In order to stop this — and here we can see Nolan’s stated theme of escalation — Batman himself has to assume a whole new level of guilt. Obsessed with finding the elusive Joker, he has built an elaborate citywide sonar system by hacking into the cellphones of Gotham’s citizens. It’s a brazen invasion of privacy, and, as noted by many critics at the time, an unsettling echo of the Bush administration’s embrace of the surveillance state in the wake of 9-11 and the wars in Iraq and Afghanistan. So it’s perhaps telling that while Batman finds the Joker using this illegal sonar doohickey, it is not he who ultimately foils the villain’s plans, but the people of Gotham themselves: They finally refuse to kill one another. (Though let’s note for the record that the ordinary citizens do actually hold a vote on the matter, and a majority votes to detonate the other boat — in a movie released in an election year, no less. Parse that.)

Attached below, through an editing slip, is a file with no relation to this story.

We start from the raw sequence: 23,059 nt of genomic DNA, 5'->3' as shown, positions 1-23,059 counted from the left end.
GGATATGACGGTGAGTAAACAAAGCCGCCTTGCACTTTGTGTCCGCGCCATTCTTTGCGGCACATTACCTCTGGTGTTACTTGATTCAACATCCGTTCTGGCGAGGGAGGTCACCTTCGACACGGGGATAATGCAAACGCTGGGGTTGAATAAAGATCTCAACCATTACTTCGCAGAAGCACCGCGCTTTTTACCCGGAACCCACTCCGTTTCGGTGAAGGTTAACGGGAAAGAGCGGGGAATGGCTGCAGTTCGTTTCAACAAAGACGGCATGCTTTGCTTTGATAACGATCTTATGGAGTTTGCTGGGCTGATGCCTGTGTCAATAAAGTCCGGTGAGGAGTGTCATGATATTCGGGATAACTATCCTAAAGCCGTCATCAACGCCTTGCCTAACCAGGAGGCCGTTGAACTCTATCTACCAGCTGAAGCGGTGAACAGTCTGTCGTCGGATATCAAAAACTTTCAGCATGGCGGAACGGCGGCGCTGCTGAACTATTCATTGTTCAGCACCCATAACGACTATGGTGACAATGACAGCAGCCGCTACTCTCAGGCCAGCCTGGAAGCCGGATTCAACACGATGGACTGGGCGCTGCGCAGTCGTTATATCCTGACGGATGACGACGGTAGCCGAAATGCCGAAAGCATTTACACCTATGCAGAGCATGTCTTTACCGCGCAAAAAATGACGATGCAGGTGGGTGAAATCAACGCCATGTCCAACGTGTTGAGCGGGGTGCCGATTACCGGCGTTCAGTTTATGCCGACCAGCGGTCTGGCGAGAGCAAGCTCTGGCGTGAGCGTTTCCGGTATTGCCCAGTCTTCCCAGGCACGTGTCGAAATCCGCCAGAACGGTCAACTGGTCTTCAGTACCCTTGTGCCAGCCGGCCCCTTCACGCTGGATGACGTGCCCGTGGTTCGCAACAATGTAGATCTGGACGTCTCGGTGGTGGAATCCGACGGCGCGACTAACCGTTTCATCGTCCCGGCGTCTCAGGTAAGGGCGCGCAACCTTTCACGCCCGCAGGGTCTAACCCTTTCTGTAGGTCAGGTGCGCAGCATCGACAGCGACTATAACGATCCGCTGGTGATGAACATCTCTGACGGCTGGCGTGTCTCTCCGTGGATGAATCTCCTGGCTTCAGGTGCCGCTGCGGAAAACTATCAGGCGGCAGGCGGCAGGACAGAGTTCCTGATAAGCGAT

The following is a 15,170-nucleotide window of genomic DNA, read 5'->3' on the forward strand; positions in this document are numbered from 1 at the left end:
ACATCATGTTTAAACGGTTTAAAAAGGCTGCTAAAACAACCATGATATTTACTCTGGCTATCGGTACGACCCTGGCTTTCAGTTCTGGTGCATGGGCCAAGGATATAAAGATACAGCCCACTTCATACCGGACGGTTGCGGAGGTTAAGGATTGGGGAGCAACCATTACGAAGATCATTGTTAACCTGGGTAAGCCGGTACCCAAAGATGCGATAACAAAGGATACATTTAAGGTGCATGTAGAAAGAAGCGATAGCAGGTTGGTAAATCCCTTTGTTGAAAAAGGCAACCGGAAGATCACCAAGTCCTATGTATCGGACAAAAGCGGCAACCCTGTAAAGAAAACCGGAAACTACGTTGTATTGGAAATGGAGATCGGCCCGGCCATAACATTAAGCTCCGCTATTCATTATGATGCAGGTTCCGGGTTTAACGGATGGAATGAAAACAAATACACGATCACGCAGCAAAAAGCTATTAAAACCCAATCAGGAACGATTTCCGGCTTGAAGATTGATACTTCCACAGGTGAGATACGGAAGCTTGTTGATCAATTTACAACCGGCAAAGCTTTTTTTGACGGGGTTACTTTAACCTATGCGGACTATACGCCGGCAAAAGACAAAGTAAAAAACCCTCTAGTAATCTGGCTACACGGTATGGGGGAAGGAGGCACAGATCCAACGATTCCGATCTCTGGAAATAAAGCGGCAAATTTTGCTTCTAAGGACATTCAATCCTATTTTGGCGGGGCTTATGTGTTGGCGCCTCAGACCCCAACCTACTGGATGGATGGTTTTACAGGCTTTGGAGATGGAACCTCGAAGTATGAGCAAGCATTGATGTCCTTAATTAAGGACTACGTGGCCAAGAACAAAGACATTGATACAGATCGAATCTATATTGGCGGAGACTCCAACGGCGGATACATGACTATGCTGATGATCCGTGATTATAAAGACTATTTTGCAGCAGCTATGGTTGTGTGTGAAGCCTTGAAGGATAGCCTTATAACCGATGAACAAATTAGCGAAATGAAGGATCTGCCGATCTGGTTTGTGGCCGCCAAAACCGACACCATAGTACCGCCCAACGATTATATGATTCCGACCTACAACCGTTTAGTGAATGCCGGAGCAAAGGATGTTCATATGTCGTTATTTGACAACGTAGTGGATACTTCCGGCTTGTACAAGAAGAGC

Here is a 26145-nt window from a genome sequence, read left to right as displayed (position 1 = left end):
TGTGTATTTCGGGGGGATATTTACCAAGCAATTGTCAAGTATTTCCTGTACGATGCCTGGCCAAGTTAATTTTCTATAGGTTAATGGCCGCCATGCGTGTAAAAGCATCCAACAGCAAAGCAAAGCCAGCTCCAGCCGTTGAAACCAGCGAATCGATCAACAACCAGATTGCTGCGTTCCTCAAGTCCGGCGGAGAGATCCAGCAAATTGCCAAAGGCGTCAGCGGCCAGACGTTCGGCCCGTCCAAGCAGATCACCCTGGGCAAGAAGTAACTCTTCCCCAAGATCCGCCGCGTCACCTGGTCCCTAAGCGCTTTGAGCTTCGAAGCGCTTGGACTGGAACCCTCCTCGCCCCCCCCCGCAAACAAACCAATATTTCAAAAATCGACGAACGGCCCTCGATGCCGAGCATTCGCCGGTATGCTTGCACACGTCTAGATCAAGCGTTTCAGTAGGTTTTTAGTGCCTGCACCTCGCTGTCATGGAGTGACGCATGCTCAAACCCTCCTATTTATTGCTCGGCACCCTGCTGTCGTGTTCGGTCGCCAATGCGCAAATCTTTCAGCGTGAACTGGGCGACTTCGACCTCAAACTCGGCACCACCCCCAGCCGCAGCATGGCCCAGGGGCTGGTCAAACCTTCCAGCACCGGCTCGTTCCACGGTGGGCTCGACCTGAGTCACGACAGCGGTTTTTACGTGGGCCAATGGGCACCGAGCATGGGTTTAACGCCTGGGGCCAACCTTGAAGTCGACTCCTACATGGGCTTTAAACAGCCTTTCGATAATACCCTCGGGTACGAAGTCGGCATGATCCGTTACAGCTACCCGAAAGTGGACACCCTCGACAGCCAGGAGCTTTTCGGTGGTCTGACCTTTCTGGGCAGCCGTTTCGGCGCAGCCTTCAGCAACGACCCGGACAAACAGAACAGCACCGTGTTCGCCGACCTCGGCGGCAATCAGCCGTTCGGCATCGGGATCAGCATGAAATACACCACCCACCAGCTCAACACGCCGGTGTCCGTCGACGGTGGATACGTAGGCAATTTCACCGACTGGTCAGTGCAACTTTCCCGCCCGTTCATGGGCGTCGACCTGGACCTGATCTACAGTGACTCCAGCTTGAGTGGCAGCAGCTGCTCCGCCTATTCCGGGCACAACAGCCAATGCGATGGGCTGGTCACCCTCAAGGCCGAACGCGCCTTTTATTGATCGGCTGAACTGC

We can see Batman’s guilt coming into sharp relief in the scene where Nolan introduces this mass surveillance technology. “Beautiful. Unethical. Dangerous,” is how Lucius Fox (Morgan Freeman) describes the system, as he vows to resign upon seeing it. (“Spying on 30 million people wasn’t in my job description.”) Batman seems to understand this, somewhat — he says that only Fox has the key to use the system. But there’s something else going on here. In past exchanges, Fox has interacted mostly with Bruce Wayne. This time, however, it’s Batman he’s speaking to: Bruce is in full superhero regalia, complete with the bizarre raspy voice he uses to mask his identity, even though Fox obviously knows who he is. The duality between the Caped Crusader and his alter ego has been an ongoing theme in Nolan’s series, never more so than in the final installment in the trilogy, The Dark Knight Rises (2012), at the end of which Batman “dies” and Bruce Wayne lives. Here, Bruce presents himself to Fox as Batman so that his superhero persona can absorb the shame of what he’s done.